9. Having made a Norwegian Starfighter, Danish registered SAS Caravelle and Swedish Saab Draken for the previous Nordic GB, I decided it was time for a subject with a Finnish leaning and thought that this would be something different to my usual aircraft builds. It will also rekindle memories of time spent trudging along forest tracks on cold November days back in the 1970's to watch Scandinavian drivers teach us how to drive on the Special Stages of the Lombard RAC Rally. Anyway, here are the box and contents photos of my subject choice, but it will be a short while before I start the build because I have to finish a few others first. by John L, on Flickr by John L, on Flickr Cheers. John
  10. The latest model I recently finished is the iconic Ford Mustang from 1964. In my opinion it looks cool and it’s the real embodiment of youth, freedom and the American life style of the sixties. I chose to build the convertible with the roof down. I just could dream of driving the car on the highway number one from San Francisco to San Diego enjoying the Pacific sea breeze. The introduction of the Mustang created a new class of automobile known as the pony car. The Mustang’s styling, with its long hood and short deck, proved wildly popular. It was initially introduced on April 17, 1964, as a hardtop and convertible with the fastback version put on sale in August 1964.Since it was introduced four months before the normal start of the 1965 production year the earliest Mustangs are widely referred to as the 1964½ model. I built the Mustang 1964 1/2 convertible from a ten year old Revell kit which perhaps wasn't their top notch.The details were scarce inside the car and the for instance the handles etc. were only vaguely molded on the side walls. The decals were very good, though. The fit of the parts was generally ok and there were no special problems apart from the windscreen and the side windows which are in one piece. Attaching the part tightly in the window frames was a pain in the neck. I painted the bodywork with Tamiya metallic blue spray, TS-19 and the light blue interior wiyh Humbrol 89. The seats I painted with Revell 04 white and the roof and the sun shields with Humbrol 41 Ivory white.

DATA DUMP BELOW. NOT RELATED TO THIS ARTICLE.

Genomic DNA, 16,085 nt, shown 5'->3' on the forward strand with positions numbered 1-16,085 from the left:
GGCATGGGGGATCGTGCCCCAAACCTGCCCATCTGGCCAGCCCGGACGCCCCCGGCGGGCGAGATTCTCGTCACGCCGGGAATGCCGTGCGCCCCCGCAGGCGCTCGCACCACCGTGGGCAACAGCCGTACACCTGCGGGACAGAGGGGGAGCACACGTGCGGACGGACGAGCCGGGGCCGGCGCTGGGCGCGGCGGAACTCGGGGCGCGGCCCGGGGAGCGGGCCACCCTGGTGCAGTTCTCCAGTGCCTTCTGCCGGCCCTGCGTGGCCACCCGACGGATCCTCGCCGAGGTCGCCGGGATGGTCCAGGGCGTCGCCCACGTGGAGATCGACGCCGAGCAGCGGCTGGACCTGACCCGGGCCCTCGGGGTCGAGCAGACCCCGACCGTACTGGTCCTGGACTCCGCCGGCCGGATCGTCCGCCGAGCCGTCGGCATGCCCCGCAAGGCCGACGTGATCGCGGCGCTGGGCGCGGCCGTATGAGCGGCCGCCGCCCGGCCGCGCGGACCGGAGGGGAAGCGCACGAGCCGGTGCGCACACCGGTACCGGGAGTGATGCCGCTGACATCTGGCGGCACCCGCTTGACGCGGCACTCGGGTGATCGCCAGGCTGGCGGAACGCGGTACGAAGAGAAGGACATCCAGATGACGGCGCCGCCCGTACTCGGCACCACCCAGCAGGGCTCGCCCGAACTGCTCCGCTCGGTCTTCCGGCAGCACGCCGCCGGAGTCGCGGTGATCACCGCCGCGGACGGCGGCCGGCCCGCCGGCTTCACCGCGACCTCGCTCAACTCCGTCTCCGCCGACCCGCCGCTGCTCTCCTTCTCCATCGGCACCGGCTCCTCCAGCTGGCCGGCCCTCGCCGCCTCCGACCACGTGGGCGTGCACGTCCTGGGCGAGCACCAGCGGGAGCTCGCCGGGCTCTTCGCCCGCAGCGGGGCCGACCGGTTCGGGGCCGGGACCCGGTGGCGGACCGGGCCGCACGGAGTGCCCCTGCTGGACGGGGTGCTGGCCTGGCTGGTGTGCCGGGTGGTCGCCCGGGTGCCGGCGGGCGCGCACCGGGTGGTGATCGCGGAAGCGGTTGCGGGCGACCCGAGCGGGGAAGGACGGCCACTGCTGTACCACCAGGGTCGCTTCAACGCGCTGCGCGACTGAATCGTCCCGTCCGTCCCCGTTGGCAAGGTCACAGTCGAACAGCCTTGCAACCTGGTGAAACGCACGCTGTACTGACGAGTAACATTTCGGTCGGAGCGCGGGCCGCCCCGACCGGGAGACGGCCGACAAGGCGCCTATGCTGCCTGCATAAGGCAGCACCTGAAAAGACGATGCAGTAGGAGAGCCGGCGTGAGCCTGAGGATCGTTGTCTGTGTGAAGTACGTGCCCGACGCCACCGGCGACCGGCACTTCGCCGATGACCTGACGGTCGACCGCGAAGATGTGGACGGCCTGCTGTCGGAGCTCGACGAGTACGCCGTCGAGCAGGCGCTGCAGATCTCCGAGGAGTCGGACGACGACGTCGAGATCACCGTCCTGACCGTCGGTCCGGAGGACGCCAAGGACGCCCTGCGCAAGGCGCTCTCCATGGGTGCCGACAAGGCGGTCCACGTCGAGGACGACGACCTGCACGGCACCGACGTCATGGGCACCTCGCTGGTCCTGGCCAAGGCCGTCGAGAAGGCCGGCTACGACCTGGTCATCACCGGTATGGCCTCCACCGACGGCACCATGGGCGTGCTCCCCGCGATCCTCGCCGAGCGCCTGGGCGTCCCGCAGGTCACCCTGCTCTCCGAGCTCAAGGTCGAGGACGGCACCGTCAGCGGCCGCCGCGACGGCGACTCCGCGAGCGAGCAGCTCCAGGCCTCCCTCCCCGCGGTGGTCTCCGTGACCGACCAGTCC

11. This is my second foray into car building this year after a break of several decades. There's something about Mustangs (and companies who have sales on the interwebs ) that will do that to a man. As I'm way out of my comfort zone, this will be done as far as possible OOB, although having checked the list of paints required, there will have to be a couple of 'close enough' substitutions from stock or the paint bill will be more than the kit. I've cleared the deck of other projects for the time being so I can get on with this. First up the box. I like big box and I cannot lie: Inside are lots of finely moulded parts in various colours. Not sure about the chrome, but also not sure how many of them I actually need for this build - the car on the box has no obvious shiny bits. Must remember to put a protective layer betweent the wheels and those rubber tyres too: Instructions, painting guide and decals. The left hand scheme is for a car at Goodwood Festival of Speed so I'm going with that one. Right. Just got to build and paint it now. There's always something Andy